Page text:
Finding 2
Minimizing the gap between the language model of LLMs and the internal language model of a user is at the core of unlocking the full problem solving ability of LLMs.

As we have argued above, ensuring that a solver understands the problem or instruction is key for solving it. Computers have been excellent problem solvers for the past decades because formal languages are designed to be precise. This means given a piece of code in some formal language, there is only one correct interpretation (illustrated as a delta distribution in Figure 2 bottom left) and good programmers are expected to understand the language fairly well (see sharp peak in Figure 2 top left). In other words, the models that humans and computers have of a formal language are both relatively precise, and the two are closely aligned with each other. In contrast, natural language is inherently imprecise as there are often many correct interpretations given a sentence. Moreover, both humans and LLMs learn natural language from data rather than from a specification, so their two models will typically be somewhat misaligned from each other.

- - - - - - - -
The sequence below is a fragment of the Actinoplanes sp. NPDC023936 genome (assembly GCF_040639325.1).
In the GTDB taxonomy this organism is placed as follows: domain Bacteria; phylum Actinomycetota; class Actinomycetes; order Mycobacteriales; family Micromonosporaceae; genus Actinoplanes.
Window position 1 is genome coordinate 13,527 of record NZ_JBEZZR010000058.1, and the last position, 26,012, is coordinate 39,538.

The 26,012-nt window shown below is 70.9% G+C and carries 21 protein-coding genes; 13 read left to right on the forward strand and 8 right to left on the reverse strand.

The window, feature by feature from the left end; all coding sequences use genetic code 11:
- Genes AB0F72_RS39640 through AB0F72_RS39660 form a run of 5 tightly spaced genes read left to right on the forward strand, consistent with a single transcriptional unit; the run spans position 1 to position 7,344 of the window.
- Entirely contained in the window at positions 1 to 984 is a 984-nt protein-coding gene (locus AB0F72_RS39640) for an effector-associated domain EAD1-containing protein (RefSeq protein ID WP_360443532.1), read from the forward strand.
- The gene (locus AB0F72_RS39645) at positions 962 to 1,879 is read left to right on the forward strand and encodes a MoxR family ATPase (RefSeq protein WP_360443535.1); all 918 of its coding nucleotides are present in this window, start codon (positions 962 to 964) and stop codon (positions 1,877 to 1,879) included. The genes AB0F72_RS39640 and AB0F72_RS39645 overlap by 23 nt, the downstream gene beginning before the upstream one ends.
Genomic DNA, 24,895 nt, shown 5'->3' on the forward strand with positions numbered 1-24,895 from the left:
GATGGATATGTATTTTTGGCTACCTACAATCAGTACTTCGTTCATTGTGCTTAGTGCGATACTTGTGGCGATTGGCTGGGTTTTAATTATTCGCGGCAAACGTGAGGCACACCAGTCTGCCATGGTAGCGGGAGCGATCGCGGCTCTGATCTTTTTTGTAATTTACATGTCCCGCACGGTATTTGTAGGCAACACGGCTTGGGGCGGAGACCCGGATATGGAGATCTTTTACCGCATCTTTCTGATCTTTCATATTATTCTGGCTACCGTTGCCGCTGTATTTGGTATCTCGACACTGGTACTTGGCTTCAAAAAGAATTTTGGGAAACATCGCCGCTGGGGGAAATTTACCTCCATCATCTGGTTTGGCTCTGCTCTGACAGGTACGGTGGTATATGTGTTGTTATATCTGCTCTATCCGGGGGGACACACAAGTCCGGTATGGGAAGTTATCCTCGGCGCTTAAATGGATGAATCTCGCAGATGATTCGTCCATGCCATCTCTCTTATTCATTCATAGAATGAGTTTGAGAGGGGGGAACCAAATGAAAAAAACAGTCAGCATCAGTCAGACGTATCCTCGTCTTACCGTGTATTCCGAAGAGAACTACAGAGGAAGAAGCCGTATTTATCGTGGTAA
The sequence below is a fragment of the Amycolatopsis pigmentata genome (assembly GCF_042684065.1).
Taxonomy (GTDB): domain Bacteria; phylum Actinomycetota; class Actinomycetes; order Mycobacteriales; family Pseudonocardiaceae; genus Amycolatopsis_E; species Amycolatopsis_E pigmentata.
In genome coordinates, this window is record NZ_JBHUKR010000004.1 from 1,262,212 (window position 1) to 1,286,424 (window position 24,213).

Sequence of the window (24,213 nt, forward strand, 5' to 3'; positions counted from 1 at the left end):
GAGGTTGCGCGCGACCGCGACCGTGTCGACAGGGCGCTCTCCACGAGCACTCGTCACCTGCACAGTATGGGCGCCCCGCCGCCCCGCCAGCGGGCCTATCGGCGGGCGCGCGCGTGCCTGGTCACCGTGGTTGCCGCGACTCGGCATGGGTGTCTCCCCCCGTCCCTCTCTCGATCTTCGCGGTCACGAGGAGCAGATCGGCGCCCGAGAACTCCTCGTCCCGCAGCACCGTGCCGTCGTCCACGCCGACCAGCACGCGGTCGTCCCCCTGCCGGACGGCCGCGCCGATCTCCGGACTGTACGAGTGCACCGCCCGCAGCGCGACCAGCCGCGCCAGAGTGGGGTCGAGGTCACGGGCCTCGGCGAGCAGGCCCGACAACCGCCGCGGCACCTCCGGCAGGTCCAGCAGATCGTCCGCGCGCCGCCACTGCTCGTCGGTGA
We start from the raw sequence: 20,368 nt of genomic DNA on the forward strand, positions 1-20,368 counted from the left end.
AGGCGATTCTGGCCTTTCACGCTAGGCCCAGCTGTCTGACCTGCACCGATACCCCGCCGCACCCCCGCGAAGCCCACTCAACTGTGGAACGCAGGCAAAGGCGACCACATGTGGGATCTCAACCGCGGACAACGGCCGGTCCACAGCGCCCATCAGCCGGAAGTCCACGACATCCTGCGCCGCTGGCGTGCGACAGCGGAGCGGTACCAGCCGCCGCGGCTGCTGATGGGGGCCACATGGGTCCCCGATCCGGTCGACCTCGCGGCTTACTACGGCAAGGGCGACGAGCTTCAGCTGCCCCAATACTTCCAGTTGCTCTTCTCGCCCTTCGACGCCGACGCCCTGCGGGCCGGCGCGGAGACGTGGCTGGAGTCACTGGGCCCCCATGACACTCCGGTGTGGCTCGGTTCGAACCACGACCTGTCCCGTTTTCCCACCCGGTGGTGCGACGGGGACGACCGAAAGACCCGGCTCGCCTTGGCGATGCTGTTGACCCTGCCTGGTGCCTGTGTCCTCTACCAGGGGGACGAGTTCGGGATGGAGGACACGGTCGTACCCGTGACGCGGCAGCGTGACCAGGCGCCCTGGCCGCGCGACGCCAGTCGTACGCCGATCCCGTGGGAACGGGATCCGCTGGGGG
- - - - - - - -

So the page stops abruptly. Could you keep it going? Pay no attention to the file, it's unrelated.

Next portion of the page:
Figure 2:   Communication gaps between human and the solver with different languages. Language ambiguity is depicted by variance, model misalignment is depicted by the two separate means.

Many of the existing works on LLMs as zero-shot problem solvers can be understood as a spectrum of methods for minimizing the communication gap between humans and LLMs. At one end of the spectrum, we humans can adapt our internal language models towards the language models of LLMs (① in Figure 2), e.g., by incorporating certain signalling phrases into our prompts that empirically improve the quality of answers, such as “Let’s think step by step”. At the other end of the spectrum, we can adapt LLMs towards our internal language models (② in Figure 2). This can be done during training (e.g., as in InstructGPT and ChatGPT, which were trained with human feedback), or after training (e.g., personalizing the model by few-shot prompting, i.e., prefixing prompts with examples of similar problems and their solutions or with a conversation history). Most prompting research falls somewhere in between these two extremes, where humans and LLMs adapt their models towards each other (③ in Figure 2).